Modifiers are the words or phrases and these elements add the additional information about the subject. However, clauses are also modifiers and this group of words imparts detailed information and hence, these elements are mostly describing words- adverbs and adjectives. Keep in mind that a modifier can play the role of an adjective or adverb.
When modifiers are used as adjectives:
I have a small balcony.
Here, small is an adjective and it modifies the noun balcony. Additionally, ‘a’ is an article and it acts as a modifier.
When modifiers are used as adverbs:
Rana accidently met with his step mom.
She looked incredibly beautiful on her wedding.
Here, ‘accidently’ is an adverb and it modifies the verb ‘met’.
In the second sentence, ‘incredibly’ modifies the adjective ‘beautiful’.
Some More Examples:
I have a bag smaller than a mobile.
It is an adjective phrase and it modifies the noun, ‘bag’.
I have a bag which is smaller than my mobile.
Here, the adjective clause modifies the noun, ‘bag’.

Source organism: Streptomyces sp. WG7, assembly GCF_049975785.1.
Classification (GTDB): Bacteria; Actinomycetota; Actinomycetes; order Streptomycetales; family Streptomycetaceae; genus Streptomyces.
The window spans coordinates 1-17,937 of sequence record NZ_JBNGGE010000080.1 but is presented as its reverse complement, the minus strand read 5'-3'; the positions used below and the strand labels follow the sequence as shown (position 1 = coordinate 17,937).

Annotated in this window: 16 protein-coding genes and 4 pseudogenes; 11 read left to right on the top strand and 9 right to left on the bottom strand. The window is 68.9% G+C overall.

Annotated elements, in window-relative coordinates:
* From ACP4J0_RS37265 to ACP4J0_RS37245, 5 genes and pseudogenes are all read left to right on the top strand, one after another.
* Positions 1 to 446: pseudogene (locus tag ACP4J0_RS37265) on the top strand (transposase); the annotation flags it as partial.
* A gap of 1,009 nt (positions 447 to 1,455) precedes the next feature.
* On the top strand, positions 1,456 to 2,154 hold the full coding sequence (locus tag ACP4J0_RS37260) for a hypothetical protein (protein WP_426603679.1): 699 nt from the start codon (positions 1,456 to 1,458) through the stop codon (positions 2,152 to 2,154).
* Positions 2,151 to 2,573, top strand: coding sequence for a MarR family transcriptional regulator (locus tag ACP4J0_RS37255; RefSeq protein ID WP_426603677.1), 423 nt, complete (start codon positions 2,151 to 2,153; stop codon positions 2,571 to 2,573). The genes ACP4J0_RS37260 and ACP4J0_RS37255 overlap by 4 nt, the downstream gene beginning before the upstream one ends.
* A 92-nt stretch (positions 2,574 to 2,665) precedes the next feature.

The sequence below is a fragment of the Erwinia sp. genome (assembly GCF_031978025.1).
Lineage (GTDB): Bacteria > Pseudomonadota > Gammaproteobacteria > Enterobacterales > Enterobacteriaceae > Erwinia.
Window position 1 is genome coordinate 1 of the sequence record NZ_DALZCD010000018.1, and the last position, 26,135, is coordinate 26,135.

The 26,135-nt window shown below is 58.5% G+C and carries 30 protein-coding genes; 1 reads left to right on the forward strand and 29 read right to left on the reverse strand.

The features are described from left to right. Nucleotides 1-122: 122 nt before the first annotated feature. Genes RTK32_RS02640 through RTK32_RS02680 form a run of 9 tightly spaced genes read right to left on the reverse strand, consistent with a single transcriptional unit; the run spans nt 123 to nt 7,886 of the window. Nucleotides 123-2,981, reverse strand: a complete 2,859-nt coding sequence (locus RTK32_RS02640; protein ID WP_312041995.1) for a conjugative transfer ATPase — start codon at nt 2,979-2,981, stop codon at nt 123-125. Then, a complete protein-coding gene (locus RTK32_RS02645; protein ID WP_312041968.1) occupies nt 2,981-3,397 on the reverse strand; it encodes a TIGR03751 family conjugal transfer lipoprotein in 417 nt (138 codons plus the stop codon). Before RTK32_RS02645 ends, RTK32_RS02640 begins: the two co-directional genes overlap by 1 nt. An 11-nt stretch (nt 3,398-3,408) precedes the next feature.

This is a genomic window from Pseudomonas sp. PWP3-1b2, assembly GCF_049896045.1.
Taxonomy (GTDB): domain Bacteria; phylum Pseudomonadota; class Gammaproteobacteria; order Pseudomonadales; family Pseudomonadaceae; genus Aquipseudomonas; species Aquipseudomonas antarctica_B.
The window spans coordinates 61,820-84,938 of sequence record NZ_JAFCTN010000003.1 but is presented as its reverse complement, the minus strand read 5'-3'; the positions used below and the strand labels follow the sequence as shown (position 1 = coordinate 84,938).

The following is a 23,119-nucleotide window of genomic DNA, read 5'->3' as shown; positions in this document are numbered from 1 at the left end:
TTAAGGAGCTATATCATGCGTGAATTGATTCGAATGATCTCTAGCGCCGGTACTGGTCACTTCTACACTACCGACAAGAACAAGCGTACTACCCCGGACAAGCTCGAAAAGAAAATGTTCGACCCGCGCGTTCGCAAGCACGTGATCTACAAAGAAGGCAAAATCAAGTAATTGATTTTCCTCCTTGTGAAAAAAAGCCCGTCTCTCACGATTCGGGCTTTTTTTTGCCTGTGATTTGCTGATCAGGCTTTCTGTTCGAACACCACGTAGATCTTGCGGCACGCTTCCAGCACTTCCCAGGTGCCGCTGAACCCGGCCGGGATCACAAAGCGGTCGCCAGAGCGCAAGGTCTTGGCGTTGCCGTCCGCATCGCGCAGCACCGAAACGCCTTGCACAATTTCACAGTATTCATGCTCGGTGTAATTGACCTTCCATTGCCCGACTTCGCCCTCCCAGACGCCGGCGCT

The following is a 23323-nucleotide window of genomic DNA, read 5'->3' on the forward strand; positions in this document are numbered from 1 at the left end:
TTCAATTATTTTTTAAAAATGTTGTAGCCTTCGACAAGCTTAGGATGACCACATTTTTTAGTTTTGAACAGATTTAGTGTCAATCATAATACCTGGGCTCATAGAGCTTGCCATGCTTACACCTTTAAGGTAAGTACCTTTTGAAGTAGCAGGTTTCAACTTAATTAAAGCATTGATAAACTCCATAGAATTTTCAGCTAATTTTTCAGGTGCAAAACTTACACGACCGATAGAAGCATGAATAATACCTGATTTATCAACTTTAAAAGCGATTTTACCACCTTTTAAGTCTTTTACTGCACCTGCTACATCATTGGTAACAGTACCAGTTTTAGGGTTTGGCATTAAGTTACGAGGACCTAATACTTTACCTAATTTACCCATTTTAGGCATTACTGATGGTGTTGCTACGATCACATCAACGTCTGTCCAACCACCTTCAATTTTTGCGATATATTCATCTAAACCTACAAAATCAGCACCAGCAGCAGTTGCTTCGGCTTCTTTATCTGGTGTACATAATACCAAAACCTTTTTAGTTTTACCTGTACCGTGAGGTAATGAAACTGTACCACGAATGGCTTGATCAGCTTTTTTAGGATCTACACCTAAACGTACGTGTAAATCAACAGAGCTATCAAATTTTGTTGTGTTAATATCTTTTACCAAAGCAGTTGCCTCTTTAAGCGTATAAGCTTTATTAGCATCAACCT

When alone, I usually read books.
Here, ‘when alone’ is an adverbial phrase and it modifies the verb, ‘read’.
When we left her alone, she was cooking foods to pass the time.
Here, ‘When we left her alone’ is an adverbial clause and it acts as a modifier.
However, misplaced modifiers misguide the readers. A misplaced modifier is a phrase, word, or clause, which is separated from the word, delineated in the sentence. Sentences with misplaced modifiers sound confusing as well as awkward.
Misplaced single words: almost, exactly, even, just, hardly, nearly .
The toy maker almost sold his all toys in the fair. (Incorrect)
The toy maker sold almost all of his toys in the fair. (Correct.)
She served burgers to the kids on paper plates. (Incorrect)
She served burgers on paper plates to the kids. (Correct)
The man walked towards the bus carrying a black bag. (Incorrect)
The man carrying a black bag walked toward the bus. (Correct)